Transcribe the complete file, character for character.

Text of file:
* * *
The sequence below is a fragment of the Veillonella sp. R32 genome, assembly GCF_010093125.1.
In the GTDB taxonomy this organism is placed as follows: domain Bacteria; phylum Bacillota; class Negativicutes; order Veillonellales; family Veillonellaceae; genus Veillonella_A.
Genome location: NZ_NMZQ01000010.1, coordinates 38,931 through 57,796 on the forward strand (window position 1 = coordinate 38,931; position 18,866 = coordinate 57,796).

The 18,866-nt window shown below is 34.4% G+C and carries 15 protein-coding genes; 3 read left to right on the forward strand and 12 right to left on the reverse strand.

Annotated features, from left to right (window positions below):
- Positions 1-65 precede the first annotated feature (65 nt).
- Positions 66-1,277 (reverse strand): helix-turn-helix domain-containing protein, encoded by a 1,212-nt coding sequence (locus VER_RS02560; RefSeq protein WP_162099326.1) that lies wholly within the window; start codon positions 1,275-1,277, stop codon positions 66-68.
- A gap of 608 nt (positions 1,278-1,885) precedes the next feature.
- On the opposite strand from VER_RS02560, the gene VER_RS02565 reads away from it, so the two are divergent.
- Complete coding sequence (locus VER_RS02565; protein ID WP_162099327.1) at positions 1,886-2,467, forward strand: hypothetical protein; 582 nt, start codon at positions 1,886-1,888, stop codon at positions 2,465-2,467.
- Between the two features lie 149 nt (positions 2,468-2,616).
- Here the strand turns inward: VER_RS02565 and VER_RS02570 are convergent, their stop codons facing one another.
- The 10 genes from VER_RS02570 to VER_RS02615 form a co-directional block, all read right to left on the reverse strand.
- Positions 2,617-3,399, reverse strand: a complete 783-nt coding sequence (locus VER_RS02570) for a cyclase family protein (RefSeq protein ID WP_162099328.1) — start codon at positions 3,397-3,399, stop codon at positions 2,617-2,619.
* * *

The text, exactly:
The sequence below is a fragment of the Veillonella sp. R32 genome, assembly GCF_010093125.1.
In the GTDB taxonomy this organism is placed as follows: domain Bacteria; phylum Bacillota; class Negativicutes; order Veillonellales; family Veillonellaceae; genus Veillonella_A.
Genome location: NZ_NMZQ01000010.1, coordinates 38,931 through 57,796 on the forward strand (window position 1 = coordinate 38,931; position 18,866 = coordinate 57,796).

The 18,866-nt window shown below is 34.4% G+C and carries 15 protein-coding genes; 3 read left to right on the forward strand and 12 right to left on the reverse strand.

Annotated features, from left to right (window positions below):
- Positions 1-65 precede the first annotated feature (65 nt).
- Positions 66-1,277 (reverse strand): helix-turn-helix domain-containing protein, encoded by a 1,212-nt coding sequence (locus VER_RS02560; RefSeq protein WP_162099326.1) that lies wholly within the window; start codon positions 1,275-1,277, stop codon positions 66-68.
- A gap of 608 nt (positions 1,278-1,885) precedes the next feature.
- On the opposite strand from VER_RS02560, the gene VER_RS02565 reads away from it, so the two are divergent.
- Complete coding sequence (locus VER_RS02565; protein ID WP_162099327.1) at positions 1,886-2,467, forward strand: hypothetical protein; 582 nt, start codon at positions 1,886-1,888, stop codon at positions 2,465-2,467.
- Between the two features lie 149 nt (positions 2,468-2,616).
- Here the strand turns inward: VER_RS02565 and VER_RS02570 are convergent, their stop codons facing one another.
- The 10 genes from VER_RS02570 to VER_RS02615 form a co-directional block, all read right to left on the reverse strand.
- Positions 2,617-3,399, reverse strand: a complete 783-nt coding sequence (locus VER_RS02570) for a cyclase family protein (RefSeq protein ID WP_162099328.1) — start codon at positions 3,397-3,399, stop codon at positions 2,617-2,619.